Trump is Impeachable But so is US Foreign Policy

| Nov 27, 2019

The establishment is out of touch with America.

By Mark Hannah, Senior Fellow

This article appeared in Inkstick on November 27, 2019

The professional diplomats who testified before the House impeachment inquiry this month were poles apart from President Trump. They were poised and prudent. They were driven by high purpose and equipped with high minds. They stepped into the spotlight reluctantly and didn’t preen. And yet, the decades-old bipartisan foreign policy consensus they represent is unloved by most Americans.

However tempting it might be for those leading the impeachment hearings to drive a wedge between the national security establishment and the current president, it is a mistake to lean too heavily on the diplomats’ expressions of America’s national interests. Confusing Donald Trump’s potentially impeachable offenses with legitimate questions about the country’s foreign policy is a gambit which could backfire. After all, most voters are similarly dissatisfied with the status quo.

This is a conclusion of a study we just released entitled, “Indispensable No More? How the American Public Sees US Foreign Policy.” The hearings have warned of Russian aggression, revanchism, and malign influence, but most Americans are less anxious. If Russia were to be so brazen as to invade a Baltic NATO ally of the United States, only half of our survey respondents from across the country would opt for a military response.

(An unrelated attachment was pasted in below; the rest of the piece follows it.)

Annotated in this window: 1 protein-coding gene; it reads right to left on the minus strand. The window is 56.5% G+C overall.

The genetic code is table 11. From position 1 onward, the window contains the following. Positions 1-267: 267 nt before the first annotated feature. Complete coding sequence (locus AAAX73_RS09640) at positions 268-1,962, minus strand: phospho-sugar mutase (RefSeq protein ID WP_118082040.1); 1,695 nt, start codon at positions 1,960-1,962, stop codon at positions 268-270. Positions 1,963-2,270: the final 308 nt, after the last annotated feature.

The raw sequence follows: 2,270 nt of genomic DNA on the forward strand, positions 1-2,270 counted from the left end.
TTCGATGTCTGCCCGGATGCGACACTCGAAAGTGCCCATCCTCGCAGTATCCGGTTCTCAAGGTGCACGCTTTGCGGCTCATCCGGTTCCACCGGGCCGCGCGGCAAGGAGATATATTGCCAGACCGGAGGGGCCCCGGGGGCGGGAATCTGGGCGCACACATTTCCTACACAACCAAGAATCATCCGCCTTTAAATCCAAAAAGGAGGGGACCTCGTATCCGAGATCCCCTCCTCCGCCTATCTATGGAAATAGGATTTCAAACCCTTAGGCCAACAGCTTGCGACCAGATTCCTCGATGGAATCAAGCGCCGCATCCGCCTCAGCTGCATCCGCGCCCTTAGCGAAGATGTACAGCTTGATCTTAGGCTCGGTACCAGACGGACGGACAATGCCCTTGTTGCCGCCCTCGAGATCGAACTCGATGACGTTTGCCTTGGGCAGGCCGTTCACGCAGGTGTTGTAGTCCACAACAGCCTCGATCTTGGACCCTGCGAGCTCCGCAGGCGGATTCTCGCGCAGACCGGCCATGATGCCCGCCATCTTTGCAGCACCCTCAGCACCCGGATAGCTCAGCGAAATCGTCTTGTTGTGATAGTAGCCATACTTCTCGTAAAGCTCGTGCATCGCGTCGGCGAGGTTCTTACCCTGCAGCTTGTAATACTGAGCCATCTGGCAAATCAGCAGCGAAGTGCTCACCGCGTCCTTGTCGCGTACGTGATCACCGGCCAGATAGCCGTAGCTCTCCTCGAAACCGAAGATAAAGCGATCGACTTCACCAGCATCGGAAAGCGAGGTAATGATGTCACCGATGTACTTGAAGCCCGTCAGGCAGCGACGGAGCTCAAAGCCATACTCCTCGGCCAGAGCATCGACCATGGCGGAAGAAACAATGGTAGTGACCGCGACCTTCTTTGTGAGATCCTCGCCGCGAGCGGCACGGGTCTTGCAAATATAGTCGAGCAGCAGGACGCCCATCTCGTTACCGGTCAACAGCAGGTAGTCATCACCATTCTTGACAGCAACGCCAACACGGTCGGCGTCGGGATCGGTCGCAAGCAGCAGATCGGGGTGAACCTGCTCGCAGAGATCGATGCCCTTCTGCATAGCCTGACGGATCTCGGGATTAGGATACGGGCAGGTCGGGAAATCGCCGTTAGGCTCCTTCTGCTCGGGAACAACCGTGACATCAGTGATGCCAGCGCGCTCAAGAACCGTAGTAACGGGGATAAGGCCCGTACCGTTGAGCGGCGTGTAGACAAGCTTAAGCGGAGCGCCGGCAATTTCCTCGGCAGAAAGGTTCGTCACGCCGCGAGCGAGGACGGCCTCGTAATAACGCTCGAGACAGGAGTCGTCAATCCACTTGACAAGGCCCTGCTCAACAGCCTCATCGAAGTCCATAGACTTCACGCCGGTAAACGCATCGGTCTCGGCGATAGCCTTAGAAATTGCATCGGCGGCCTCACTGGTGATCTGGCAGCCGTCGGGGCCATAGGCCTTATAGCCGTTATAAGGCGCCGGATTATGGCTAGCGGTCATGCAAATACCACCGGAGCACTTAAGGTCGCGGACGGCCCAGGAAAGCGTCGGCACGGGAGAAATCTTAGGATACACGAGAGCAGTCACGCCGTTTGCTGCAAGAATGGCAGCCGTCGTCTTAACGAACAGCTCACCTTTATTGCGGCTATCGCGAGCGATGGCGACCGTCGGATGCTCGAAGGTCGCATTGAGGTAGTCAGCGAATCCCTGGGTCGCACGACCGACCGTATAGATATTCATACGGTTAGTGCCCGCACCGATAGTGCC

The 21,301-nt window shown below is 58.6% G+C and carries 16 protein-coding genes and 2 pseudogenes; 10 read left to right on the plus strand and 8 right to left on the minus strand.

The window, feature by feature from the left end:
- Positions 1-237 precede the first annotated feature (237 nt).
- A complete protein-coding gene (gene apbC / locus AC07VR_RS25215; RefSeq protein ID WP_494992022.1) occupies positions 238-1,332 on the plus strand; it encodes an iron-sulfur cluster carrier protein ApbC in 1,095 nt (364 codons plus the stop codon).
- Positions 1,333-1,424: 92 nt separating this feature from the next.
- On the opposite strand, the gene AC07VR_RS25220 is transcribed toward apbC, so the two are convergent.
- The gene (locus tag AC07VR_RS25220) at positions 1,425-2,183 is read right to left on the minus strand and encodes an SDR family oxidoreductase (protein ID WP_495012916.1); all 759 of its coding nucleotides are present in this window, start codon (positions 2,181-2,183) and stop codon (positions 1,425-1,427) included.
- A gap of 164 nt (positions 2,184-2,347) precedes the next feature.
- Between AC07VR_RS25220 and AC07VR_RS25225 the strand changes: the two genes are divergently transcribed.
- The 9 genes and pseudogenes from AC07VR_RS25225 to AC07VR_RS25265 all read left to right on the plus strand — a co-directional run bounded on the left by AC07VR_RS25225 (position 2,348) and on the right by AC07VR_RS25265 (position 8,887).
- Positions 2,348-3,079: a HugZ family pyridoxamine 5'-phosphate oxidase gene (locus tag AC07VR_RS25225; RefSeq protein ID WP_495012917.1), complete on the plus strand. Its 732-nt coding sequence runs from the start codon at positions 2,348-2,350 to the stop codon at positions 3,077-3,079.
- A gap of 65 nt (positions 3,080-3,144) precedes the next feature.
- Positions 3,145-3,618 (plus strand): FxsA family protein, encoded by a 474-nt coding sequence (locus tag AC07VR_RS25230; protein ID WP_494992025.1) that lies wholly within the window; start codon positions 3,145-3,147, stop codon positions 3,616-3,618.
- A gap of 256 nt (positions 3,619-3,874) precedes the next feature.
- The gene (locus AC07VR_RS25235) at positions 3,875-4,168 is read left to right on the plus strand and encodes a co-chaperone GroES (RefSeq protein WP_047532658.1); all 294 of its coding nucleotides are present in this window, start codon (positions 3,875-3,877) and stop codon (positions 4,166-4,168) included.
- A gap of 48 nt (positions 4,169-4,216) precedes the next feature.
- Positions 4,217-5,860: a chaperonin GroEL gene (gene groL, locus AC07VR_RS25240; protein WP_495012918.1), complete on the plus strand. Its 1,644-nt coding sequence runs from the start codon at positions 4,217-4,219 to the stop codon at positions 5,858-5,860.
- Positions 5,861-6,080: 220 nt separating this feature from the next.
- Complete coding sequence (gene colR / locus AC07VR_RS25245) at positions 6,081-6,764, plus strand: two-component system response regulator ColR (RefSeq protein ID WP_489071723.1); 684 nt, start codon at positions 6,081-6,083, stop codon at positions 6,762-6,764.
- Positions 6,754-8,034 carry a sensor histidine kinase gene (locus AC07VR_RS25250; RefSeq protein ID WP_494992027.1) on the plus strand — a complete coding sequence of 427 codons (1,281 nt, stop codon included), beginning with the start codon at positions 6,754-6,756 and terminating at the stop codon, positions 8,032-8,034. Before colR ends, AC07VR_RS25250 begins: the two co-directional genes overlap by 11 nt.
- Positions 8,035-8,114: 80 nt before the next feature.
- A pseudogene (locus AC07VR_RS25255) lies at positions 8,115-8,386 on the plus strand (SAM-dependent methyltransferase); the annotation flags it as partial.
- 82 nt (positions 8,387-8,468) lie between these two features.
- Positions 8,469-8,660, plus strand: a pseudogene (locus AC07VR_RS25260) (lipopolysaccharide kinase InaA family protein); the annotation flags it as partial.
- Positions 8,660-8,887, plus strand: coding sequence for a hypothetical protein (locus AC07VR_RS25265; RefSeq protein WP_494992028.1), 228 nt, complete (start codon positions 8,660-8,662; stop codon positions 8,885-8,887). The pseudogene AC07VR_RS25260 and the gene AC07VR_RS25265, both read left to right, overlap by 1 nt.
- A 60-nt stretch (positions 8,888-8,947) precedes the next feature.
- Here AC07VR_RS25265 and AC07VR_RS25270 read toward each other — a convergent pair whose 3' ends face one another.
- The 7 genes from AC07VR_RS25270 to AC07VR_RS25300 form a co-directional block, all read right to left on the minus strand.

Americans would treat their country’s national security challenges very differently than those who testified this month. Fewer than one in five Americans believe peace is best achieved by “maintaining overwhelming strength” or by “promoting and defending democracy around the world.” Significantly more would pursue peace by focusing on “the health of American democracy” and “avoiding unnecessary intervention” or by pursuing “economic integration” and free trade. This flies in the face of the longstanding interventionist consensus in Washington, comprised of Republicans with their mantra of peace through strength and Democrats with their dogma of armed democracy promotion.

Read more of this article in Instick

Written by Mark Hannah

Mark is a senior fellow with the Independent America project at the Institute for Global Affairs and host of IGA’s podcast, None Of The Above.

Read more from Mark

This post is part of Independent America, a research project led out by IGA senior fellow Mark Hannah, which seeks to explore how US foreign policy could better be tailored to new global realities and to the preferences of American voters.

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